On Sunday, the residents of Crimea voted overwhelmingly in favor of incorporating into Russia. But the referendum is unlikely to settle the matter—not just because it was conducted under Russian military occupation. Despite their promise of a democratic solution to territorial disputes, plebiscites have a poor record of resolving ethnic conflicts. Rather, they are more likely to produce continued clashes and population displacement. All too often, borderland minorities have suffered the most in the aftermath of referendums like this one—and already we have seen Jews from Crimea leaving or preparing to flee. Other minorities, including the Crimean Tatars, will likely follow.

So why would anyone have thought this was a good solution to the Crimean crisis? (more…)

Comedian David Brenner Dies of Cancer

The Tonight Show favorite and king of observational comedy dies at 78

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Comedian David Brenner performs at the Kimmel Center for the Performing Arts in Philadelphia on April 6, 2010. (William Thomas Cain/Getty Images)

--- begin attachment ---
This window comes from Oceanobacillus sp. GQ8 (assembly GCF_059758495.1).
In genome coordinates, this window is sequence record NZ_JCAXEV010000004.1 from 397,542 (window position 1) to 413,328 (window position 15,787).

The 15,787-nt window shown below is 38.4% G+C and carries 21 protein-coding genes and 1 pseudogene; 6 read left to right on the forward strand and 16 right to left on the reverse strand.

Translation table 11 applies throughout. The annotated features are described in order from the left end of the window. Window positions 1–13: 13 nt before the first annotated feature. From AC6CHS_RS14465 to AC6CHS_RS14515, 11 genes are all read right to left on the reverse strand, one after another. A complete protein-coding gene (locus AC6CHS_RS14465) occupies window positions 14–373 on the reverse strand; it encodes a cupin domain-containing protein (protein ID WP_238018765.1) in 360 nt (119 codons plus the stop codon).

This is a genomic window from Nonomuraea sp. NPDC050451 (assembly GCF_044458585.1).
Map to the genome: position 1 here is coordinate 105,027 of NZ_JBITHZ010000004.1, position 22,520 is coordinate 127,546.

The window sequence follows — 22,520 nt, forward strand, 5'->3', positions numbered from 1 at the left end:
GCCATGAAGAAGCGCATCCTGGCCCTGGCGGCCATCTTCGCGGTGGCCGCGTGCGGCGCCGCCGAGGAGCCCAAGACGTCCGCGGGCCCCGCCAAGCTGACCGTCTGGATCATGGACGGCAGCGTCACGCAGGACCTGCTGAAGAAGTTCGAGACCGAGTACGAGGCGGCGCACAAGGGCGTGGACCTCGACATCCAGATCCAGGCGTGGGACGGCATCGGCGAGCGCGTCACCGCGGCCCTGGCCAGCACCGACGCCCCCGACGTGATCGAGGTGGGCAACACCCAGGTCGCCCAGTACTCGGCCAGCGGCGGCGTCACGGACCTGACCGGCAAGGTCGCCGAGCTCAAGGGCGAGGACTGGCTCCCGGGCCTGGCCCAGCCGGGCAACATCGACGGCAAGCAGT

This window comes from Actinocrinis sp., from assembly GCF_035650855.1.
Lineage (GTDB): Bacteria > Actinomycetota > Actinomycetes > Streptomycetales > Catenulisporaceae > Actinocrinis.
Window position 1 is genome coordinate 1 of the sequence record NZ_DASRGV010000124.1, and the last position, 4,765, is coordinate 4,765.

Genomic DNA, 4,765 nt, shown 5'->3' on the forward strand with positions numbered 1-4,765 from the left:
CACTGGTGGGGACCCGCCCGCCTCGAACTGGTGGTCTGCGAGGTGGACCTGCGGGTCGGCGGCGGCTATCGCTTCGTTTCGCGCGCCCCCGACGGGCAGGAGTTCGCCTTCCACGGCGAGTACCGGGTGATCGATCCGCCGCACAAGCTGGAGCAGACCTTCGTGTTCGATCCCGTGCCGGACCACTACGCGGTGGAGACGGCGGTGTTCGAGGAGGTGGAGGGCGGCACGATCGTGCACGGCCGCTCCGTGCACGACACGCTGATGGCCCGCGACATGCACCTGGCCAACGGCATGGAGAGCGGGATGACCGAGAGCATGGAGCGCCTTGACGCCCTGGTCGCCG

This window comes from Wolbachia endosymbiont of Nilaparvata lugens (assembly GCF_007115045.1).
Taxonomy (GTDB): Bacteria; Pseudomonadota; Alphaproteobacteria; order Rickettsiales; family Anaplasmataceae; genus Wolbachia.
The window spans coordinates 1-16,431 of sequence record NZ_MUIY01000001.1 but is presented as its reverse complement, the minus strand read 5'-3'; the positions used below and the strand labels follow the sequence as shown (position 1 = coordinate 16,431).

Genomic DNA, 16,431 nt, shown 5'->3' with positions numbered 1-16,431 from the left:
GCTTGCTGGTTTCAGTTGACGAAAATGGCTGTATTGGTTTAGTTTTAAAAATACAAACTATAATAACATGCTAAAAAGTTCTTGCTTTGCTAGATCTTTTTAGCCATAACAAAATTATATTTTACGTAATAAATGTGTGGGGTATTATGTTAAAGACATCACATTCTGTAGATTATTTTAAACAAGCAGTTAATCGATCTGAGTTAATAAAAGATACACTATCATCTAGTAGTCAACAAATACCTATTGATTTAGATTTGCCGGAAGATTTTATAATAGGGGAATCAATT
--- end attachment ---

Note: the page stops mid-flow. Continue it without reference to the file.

Stand-up comedian, actor, and author David Brenner died of cancer on Saturday at age 78. In Brenner’s New York Times obituary, comedian Richard Lewis calls him the “godfather of hip, observational comedy.”

Born and raised in poor areas of South and West Philadelphia, Brenner directed documentaries before he debuted on TV in 1971 on the The Tonight Show Starring Johnny Carson, later becoming one of the show’s most frequent guests. (more…)

The White House’s Hamantaschen Recipes

Purim may be over, but there’s always time for presidential pastry selections

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Hamantaschen.(Shutterstock)

‘Twas the night before Purim, when all through the house (the White House, that is) no creature was hungry, not even a mouse.

The White House Office of Public Engagement released a statement Friday telling the story of Purim and sharing not one, but two hamantaschen-related recipes. (more…)

Workmen’s Circle Restores Defaced L.A. Mural

Vandalized by pro-Palestinian taggers despite group’s pro-Palestinian stance

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Mural at SoCal Workmen's Circle in Los Angeles. (Photo by the author)

Hershl Hartman squinted in the late Friday afternoon sunlight at the south wall of the SoCal Workmen’s Circle/Arbeter Ring building, a tired structure bravely holding down a corner of Los Angeles along the Jewish stretch of South Robertson Boulevard. A few weeks ago, someone spray-painted “Free Palestine” on this wall, defacing a mural commemorating the Jewish activist organization’s 114-year history. Opposition spray-painters then replaced “Free” with a more aggressive four-letter word.